It has become desirable, and frequently necessary, in an increasing number of applications to measure the temperature of very hot fluids. Such applications include measuring the temperatures of combustion gases in internal combustion engines, measuring the temperatures of gases at hypersonic flow velocities and measuring plasma temperatures. In many of these cases, it is necessary to measure temperatures exceeding the melting temperature of materials suitable for constructing temperature sensors. In many other cases, although the temperature being measured does not exceed the melting temperature of the sensor body, the temperatures are so high that materials suitable for constructing temperature sensors oxidize and erode very rapidly. In addition to the high temperature requirements of these applications, it is frequently further necessary that the temperature sensor have very fast response and/or that it be sufficiently rugged to operate reliably in otherwise very severe environments.
As examples of materials problems encountered in attempting to construct such sensors, it has been found that ceramic materials may be used only in applications invovling slow temperature changes where thermal shock is not a problem. Conversely, although refractory metals are capable of withstanding'thermal shock, they can be used only in non-oxidizing atmospheres.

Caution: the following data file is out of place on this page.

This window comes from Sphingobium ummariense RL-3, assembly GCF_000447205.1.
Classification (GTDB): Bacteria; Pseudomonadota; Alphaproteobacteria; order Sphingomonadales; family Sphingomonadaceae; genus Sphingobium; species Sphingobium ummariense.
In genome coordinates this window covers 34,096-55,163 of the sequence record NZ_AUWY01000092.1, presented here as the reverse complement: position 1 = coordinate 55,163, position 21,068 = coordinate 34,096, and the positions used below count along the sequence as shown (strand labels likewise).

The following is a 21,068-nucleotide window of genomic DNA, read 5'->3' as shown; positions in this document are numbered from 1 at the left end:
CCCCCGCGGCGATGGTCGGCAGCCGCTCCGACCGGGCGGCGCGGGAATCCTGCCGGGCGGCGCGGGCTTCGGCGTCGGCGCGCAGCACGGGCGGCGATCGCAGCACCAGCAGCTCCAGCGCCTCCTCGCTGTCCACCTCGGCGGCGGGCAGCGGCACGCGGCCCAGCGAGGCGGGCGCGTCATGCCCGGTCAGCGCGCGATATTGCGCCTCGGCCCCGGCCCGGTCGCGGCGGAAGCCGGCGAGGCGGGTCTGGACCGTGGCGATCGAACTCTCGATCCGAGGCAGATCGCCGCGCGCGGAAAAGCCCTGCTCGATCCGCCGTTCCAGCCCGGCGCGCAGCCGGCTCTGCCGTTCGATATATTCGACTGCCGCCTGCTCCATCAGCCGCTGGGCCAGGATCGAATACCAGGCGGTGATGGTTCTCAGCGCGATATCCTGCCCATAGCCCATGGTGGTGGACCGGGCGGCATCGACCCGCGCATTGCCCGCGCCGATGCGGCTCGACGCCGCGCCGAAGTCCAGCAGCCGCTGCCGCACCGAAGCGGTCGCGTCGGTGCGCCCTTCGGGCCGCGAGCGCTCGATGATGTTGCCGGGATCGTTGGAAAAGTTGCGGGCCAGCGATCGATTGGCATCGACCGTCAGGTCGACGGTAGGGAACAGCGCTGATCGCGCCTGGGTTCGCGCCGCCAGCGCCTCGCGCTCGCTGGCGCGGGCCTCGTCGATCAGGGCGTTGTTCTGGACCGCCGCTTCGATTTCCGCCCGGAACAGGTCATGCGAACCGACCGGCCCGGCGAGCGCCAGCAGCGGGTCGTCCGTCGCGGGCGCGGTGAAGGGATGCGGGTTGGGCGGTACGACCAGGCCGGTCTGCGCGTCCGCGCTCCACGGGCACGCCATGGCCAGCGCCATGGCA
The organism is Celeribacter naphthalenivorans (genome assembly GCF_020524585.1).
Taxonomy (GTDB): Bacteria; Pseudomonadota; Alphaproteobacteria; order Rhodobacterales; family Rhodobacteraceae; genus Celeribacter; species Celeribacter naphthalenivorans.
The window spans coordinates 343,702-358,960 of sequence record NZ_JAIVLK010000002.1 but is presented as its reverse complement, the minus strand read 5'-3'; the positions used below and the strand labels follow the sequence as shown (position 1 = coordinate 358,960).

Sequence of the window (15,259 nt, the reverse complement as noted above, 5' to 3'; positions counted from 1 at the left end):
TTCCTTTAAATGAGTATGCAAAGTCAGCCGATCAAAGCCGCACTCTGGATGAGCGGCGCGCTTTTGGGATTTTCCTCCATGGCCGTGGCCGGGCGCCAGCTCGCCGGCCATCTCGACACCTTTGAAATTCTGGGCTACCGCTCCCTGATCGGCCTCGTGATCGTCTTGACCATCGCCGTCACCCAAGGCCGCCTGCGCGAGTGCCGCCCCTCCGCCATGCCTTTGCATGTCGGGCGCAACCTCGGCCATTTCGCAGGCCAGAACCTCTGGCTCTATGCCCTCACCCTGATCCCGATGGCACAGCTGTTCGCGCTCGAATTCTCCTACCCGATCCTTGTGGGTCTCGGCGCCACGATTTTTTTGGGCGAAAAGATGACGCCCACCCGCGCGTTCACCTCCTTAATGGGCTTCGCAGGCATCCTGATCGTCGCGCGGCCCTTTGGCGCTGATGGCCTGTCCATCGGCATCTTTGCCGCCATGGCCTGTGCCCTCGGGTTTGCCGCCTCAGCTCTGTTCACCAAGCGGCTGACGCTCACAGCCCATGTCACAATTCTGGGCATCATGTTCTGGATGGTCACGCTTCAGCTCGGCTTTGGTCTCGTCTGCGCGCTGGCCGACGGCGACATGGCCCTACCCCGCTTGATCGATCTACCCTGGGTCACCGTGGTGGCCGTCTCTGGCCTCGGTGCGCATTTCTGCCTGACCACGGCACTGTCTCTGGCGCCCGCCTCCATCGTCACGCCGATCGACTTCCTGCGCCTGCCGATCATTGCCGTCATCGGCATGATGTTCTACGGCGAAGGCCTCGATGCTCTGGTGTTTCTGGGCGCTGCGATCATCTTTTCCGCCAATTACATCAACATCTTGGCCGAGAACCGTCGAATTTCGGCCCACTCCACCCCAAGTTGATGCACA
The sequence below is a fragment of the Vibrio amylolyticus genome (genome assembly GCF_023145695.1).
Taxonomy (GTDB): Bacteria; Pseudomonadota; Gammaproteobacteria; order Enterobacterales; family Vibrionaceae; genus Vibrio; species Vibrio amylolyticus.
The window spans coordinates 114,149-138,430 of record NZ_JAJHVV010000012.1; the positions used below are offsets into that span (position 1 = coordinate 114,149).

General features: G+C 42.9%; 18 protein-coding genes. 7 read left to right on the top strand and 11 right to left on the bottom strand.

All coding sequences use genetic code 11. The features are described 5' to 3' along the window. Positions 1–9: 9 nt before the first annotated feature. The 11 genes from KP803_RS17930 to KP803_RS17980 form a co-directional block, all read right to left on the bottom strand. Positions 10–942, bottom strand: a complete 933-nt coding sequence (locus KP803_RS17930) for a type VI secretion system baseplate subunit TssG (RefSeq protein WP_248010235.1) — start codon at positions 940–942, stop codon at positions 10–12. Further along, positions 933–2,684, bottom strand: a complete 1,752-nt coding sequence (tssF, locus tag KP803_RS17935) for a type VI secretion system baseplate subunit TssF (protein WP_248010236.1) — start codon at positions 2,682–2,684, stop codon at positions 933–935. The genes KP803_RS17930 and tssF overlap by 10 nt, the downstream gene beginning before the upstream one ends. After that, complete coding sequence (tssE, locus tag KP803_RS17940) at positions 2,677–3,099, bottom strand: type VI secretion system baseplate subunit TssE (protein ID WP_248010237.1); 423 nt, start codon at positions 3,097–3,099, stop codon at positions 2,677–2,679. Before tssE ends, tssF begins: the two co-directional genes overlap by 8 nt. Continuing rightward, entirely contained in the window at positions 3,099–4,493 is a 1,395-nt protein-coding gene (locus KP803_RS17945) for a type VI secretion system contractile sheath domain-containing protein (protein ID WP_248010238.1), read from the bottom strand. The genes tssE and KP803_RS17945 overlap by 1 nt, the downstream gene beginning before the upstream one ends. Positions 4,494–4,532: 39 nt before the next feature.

Various other devices have been developed as a result of requirements for measuring very high temperatures.
These devices include optical pyrometers, cooled thermocouples and very massive thermocouples. Although these and certain other prior art temperature measuring instruments are capable of measuring very high temperatures, each of them suffers from certain disadvantages that limit its usefulness.
For example, optical pyrometers may be used to measure high temperatures with very good accuracy. However, an optical pyrometer is bulky and complex, it must be located remotely from the source of the temperature being measured, and it has extremely poor time response.